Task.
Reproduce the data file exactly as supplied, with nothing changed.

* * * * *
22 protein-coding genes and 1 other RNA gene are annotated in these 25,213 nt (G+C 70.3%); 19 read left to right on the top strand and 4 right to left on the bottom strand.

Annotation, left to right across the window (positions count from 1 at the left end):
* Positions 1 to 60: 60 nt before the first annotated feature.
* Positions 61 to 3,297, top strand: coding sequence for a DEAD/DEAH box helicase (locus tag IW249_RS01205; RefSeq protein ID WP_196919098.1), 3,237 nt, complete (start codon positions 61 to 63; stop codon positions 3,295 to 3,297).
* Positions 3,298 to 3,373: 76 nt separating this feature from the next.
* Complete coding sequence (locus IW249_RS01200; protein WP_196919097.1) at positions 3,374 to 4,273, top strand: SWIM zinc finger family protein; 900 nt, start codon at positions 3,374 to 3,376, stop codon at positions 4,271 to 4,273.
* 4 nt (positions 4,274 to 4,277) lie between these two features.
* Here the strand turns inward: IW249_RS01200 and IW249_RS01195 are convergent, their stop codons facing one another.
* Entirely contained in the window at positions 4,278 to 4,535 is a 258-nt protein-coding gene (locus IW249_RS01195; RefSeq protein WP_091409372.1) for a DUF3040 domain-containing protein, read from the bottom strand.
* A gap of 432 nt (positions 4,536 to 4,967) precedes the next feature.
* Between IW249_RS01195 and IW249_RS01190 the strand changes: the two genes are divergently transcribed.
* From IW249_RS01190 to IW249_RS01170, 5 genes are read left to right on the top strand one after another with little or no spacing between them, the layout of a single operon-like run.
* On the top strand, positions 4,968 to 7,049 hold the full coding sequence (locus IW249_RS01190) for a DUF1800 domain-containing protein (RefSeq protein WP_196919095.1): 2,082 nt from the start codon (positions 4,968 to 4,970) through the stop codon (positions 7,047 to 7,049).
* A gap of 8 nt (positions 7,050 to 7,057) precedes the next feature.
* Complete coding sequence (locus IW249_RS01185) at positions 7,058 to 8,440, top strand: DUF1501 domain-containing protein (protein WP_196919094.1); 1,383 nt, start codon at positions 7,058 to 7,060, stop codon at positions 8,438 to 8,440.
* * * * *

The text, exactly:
22 protein-coding genes and 1 other RNA gene are annotated in these 25,213 nt (G+C 70.3%); 19 read left to right on the top strand and 4 right to left on the bottom strand.

Annotation, left to right across the window (positions count from 1 at the left end):
* Positions 1 to 60: 60 nt before the first annotated feature.
* Positions 61 to 3,297, top strand: coding sequence for a DEAD/DEAH box helicase (locus tag IW249_RS01205; RefSeq protein ID WP_196919098.1), 3,237 nt, complete (start codon positions 61 to 63; stop codon positions 3,295 to 3,297).
* Positions 3,298 to 3,373: 76 nt separating this feature from the next.
* Complete coding sequence (locus IW249_RS01200; protein WP_196919097.1) at positions 3,374 to 4,273, top strand: SWIM zinc finger family protein; 900 nt, start codon at positions 3,374 to 3,376, stop codon at positions 4,271 to 4,273.
* 4 nt (positions 4,274 to 4,277) lie between these two features.
* Here the strand turns inward: IW249_RS01200 and IW249_RS01195 are convergent, their stop codons facing one another.
* Entirely contained in the window at positions 4,278 to 4,535 is a 258-nt protein-coding gene (locus IW249_RS01195; RefSeq protein WP_091409372.1) for a DUF3040 domain-containing protein, read from the bottom strand.
* A gap of 432 nt (positions 4,536 to 4,967) precedes the next feature.
* Between IW249_RS01195 and IW249_RS01190 the strand changes: the two genes are divergently transcribed.
* From IW249_RS01190 to IW249_RS01170, 5 genes are read left to right on the top strand one after another with little or no spacing between them, the layout of a single operon-like run.
* On the top strand, positions 4,968 to 7,049 hold the full coding sequence (locus IW249_RS01190) for a DUF1800 domain-containing protein (RefSeq protein WP_196919095.1): 2,082 nt from the start codon (positions 4,968 to 4,970) through the stop codon (positions 7,047 to 7,049).
* A gap of 8 nt (positions 7,050 to 7,057) precedes the next feature.
* Complete coding sequence (locus IW249_RS01185) at positions 7,058 to 8,440, top strand: DUF1501 domain-containing protein (protein WP_196919094.1); 1,383 nt, start codon at positions 7,058 to 7,060, stop codon at positions 8,438 to 8,440.